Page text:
Review: Homie by Danez Smith

Danez Smith’s newest collection, Homie, takes their readers on a dazzlingly divine, chaotic, radically loving, and politically astute hang-out. Smith is a black and queer poet-performer who also wrote the acclaimed collection, Don’t Call Us Dead (Graywolf, 2017). They craft their follow-up book to come out swinging as a commemoration of friends, the black community, and the queer self. Smith observes the world around them with a sense of beautiful kindness.

In “my president,” Smith brings that kindness to the forefront by electing and making known people who would normally go under the radar as leaders. Smith voices, ‘& the trans girl making songs in her closet, spinning the dark into a booming dress? she too is my president.’ There is a beauty in acknowledging underrepresented voices, giving them a space to be loved, identified, and respected. These lines suggest through the elevation of someone’s identity that anyone can be president, anyone can be inspiring, anyone can be beautiful.

Smith continues to generate a light of solidarity and celebration, shouting “my n****s!”, to everyone they love and admire. There is a circle of trust, a circle of pride in their black community, in their brown community, into every community they find themselves in. For instance, in the poem ‘shout out to my n****s in Mexico’, Smith utters, ‘our long stories impossible/ to tell for real without their names/ which became our names. all that plot twisted up in the blood, but tonight the land hums…’ Smith creates solidarity amongst marginalized people and their ancestry by forging a table and then giving a seat to everyone worthy. There is a comforting kindness that they bring with the words. It’s silly, campy, but teeming with truth.

Community and love can even be found in mourning and change, at least in their poems, ‘happy hour’ and ‘waiting on you to die so I can by myself.’ These poems, which resonated with me the most, exist in the book back-to-back, and I am thankful for that. They follow a tenderness, a swallowing that is hard to describe. In “happy hour,” Smith coos, ‘drink your dead, get throwed off their leaving, the duty of the last.’ This poem treads the idea of death, but brings it color: washed in blue, purples, and happiness. We must mourn the dead our way so let’s drink to them and celebrate them. That is a beautiful way to approach friendship, family, and grief. Smith’s poem moves that song through and through.

‘waiting on you to die so I can be myself,’ which sings of the expectations of gender and society. Smith re-claims the idea of gender identity, ‘a thousand years of daughters, then me. what else could I have learned to be.’ Smith’s poem speaks of the beauty of different kinds of femininity, how to break down set gender norms, and what it means to be a person, perhaps in a feminine non-gendered body. There is a freedom in destroying expectations for the body and just being yourself so you may become free. This poem is an exceptional piece that elevates Homie into sacred realms: the domain of a queer god who breaks down gender norms and brings respect to a person’s body along the way.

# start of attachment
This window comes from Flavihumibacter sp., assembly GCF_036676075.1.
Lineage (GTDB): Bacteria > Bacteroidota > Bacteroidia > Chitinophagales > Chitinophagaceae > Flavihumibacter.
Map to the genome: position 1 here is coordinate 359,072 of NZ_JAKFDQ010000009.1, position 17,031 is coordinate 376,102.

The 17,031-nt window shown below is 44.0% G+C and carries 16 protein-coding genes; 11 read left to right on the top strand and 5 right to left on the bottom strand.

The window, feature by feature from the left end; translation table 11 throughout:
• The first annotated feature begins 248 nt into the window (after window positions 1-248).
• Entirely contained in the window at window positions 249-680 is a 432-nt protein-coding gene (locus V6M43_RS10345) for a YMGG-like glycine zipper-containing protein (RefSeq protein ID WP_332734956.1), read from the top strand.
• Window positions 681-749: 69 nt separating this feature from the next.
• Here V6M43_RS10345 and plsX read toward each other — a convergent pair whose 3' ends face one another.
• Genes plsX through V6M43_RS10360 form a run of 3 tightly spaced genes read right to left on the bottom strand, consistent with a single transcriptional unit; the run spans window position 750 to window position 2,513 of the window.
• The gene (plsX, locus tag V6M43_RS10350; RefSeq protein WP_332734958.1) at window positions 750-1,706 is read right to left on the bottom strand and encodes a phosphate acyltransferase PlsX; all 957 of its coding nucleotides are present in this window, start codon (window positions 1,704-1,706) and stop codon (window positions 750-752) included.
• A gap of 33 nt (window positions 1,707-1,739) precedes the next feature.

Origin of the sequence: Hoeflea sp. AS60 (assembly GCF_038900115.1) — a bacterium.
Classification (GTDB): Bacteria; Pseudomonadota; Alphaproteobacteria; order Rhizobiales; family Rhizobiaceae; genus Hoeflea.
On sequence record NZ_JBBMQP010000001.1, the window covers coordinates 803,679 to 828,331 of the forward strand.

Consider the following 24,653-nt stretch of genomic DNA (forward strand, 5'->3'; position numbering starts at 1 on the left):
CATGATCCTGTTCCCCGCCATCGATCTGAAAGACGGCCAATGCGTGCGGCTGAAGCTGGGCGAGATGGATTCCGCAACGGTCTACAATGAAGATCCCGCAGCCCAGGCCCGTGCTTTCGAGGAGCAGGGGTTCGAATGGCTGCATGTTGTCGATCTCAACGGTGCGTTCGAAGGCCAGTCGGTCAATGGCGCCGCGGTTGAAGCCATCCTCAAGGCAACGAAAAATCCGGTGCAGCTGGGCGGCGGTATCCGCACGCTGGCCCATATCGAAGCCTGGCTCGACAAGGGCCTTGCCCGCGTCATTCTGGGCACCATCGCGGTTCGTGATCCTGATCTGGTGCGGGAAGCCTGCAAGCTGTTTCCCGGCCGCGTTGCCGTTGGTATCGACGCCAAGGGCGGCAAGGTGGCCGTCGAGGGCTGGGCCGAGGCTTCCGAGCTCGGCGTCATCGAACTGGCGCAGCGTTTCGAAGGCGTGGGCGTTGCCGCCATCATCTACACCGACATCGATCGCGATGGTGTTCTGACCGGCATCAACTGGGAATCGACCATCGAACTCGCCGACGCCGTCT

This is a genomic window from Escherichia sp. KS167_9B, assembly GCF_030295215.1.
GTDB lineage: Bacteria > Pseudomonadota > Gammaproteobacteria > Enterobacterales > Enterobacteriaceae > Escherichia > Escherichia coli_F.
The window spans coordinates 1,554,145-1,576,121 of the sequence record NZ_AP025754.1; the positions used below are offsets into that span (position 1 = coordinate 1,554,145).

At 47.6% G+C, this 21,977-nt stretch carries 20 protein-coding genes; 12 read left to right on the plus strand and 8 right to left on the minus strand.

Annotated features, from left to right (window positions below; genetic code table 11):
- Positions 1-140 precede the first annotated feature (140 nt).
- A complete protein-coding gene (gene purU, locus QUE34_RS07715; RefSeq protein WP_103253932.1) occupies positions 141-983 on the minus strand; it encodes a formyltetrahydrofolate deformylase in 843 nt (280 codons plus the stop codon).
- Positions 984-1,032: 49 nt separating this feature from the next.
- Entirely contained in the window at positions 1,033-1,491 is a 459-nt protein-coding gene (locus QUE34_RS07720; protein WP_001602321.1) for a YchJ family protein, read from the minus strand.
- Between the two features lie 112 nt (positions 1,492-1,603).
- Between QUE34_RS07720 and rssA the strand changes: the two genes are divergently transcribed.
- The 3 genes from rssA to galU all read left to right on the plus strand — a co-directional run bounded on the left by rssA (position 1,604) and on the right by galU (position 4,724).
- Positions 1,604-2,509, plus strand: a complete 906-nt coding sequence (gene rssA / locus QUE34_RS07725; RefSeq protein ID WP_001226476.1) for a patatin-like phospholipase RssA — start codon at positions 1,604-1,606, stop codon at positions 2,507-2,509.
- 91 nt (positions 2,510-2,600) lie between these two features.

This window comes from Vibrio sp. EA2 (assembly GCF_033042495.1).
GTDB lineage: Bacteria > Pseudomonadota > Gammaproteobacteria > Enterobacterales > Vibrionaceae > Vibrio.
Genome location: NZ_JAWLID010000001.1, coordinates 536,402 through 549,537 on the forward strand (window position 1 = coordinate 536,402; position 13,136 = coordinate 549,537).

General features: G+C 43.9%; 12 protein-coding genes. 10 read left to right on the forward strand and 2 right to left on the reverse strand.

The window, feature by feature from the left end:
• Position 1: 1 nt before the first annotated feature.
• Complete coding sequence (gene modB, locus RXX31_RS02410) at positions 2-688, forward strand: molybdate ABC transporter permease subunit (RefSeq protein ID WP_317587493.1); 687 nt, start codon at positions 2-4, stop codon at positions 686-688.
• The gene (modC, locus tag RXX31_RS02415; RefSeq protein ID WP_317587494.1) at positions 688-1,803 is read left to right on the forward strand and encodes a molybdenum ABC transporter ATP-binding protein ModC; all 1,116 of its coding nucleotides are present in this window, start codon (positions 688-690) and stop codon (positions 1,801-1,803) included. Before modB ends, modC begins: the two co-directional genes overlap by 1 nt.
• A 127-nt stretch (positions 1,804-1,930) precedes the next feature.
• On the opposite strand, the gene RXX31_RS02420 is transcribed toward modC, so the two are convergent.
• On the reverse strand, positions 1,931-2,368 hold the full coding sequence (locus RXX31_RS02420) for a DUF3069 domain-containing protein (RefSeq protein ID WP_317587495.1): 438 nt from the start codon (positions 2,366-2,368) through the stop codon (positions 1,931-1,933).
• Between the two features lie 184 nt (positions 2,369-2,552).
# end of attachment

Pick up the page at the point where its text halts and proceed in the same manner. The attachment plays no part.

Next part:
Smith goes on to tell harsh truths about love, friendship, HIV, and cancer. By taking an honest look at these relationships and issues that affect many people’s lives, they create a welcoming feeling for their readers. If you didn’t before, you should feel welcomed now. There is room for anyone as long as they respect and allow themselves to see and understand the home Smith builds through this collection. Such as in ‘self-portrait as ’90s R&B video’, Smith creates a refuge using sad near windows and iced-out ropes, and by burning “this whole shit down / like Left Eye would, like any good wife. / whatever survives will be my kingdom.” If you are willing to stay and make yourself comfortable, even the wreckage of an old house can be transformed into a palace.

Homie is a love song and a deep-dive diary into the glittering world that we might miss in our everyday lives. It is potent, political, and present. However, what poetry book is not? If it isn’t, then the writer is doing something wrong. It is what poetry is evolving to be and should be: a solidarity chant to prepare us for the battles we face ahead. Poetry should understand the human struggle with the world. We need to tell our stories and raise our voices against damage done to make changes.

Poetry, like Smith’s work, should invite the reader into a perspective they haven’t experienced. How does it look to be a queer person in society, a black person in society, a person dealing with generational trauma? But, it is only with an open mind and heart can one learn something new. These poems are for the open mind, for the political landscape of our current world, for those who need to move through it, make a home, find a homie and love them. Poets need to embrace the truth of the world because only then do we as people get something done.

About the author

Shawn Anto is from Delano, California. He’s originally from Kerala, India. His writing appears in Sonora Review, Sierra Nevada Review, and elsewhere.

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